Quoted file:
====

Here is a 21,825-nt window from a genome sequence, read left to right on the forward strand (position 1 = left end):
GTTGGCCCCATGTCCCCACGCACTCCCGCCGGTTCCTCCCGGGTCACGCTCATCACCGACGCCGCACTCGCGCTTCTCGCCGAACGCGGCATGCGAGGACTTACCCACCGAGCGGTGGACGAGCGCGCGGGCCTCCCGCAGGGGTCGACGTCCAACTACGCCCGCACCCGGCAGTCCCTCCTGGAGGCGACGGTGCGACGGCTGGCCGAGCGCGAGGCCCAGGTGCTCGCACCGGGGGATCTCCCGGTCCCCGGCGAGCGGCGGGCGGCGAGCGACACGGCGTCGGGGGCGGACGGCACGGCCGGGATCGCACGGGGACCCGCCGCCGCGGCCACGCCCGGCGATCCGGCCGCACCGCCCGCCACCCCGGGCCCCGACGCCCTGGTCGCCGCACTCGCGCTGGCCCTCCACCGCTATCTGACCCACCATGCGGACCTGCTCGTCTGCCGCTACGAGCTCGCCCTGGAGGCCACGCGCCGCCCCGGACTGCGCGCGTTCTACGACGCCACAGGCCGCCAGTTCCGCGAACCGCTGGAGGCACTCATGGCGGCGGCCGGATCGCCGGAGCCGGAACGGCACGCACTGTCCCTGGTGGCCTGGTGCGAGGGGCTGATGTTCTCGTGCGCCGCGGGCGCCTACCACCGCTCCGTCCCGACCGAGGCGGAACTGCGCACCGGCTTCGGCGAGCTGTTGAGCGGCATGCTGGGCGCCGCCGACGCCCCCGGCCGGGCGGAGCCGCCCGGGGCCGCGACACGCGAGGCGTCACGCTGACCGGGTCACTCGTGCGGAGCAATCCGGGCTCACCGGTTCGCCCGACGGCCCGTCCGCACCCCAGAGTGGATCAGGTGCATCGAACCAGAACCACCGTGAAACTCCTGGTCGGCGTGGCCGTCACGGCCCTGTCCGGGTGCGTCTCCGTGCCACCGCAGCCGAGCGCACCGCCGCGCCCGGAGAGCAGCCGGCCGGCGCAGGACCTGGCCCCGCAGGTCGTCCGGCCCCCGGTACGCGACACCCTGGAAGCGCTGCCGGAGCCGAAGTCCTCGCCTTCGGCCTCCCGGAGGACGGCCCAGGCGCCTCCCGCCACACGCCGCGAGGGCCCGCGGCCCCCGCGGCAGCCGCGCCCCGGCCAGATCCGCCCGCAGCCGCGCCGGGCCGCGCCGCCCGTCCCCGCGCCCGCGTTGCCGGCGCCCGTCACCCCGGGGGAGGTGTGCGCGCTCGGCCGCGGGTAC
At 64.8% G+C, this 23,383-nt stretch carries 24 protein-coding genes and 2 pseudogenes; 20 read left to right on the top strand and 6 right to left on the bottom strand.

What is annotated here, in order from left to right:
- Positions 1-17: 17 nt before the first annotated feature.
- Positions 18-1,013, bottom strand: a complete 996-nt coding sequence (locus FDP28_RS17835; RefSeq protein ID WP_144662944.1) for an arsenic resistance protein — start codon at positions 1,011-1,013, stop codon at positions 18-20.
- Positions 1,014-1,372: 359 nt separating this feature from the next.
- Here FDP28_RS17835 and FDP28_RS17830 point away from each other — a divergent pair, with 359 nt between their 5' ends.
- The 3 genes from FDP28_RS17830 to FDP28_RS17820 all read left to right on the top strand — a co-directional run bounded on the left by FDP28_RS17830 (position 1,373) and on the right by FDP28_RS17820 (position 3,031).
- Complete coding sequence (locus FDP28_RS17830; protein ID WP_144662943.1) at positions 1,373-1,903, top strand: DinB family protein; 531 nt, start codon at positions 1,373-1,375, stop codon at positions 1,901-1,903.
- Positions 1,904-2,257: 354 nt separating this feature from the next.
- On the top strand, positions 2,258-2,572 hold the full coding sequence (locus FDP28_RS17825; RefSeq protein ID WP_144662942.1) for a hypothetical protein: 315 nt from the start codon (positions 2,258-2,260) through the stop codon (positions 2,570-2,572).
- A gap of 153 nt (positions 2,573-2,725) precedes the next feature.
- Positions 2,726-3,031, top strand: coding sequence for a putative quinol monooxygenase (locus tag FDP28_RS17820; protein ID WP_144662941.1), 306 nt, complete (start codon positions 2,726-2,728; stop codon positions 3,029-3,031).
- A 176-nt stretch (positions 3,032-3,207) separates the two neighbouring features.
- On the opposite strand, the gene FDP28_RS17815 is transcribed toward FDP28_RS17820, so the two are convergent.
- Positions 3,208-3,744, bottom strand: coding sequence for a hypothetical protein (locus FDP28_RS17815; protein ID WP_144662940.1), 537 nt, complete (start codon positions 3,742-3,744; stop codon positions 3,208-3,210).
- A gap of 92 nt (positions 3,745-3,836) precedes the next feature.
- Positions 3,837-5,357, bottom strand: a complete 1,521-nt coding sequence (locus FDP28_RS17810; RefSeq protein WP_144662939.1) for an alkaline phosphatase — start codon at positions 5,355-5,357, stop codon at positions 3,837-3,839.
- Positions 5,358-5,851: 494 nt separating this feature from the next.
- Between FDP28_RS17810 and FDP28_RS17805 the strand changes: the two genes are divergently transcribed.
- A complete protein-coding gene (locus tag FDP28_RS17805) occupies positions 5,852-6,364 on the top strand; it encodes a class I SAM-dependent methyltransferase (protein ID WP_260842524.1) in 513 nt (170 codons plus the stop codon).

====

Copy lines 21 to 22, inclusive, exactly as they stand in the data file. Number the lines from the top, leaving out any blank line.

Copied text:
- Between FDP28_RS17810 and FDP28_RS17805 the strand changes: the two genes are divergently transcribed.
- A complete protein-coding gene (locus tag FDP28_RS17805) occupies positions 5,852-6,364 on the top strand; it encodes a class I SAM-dependent methyltransferase (protein ID WP_260842524.1) in 513 nt (170 codons plus the stop codon).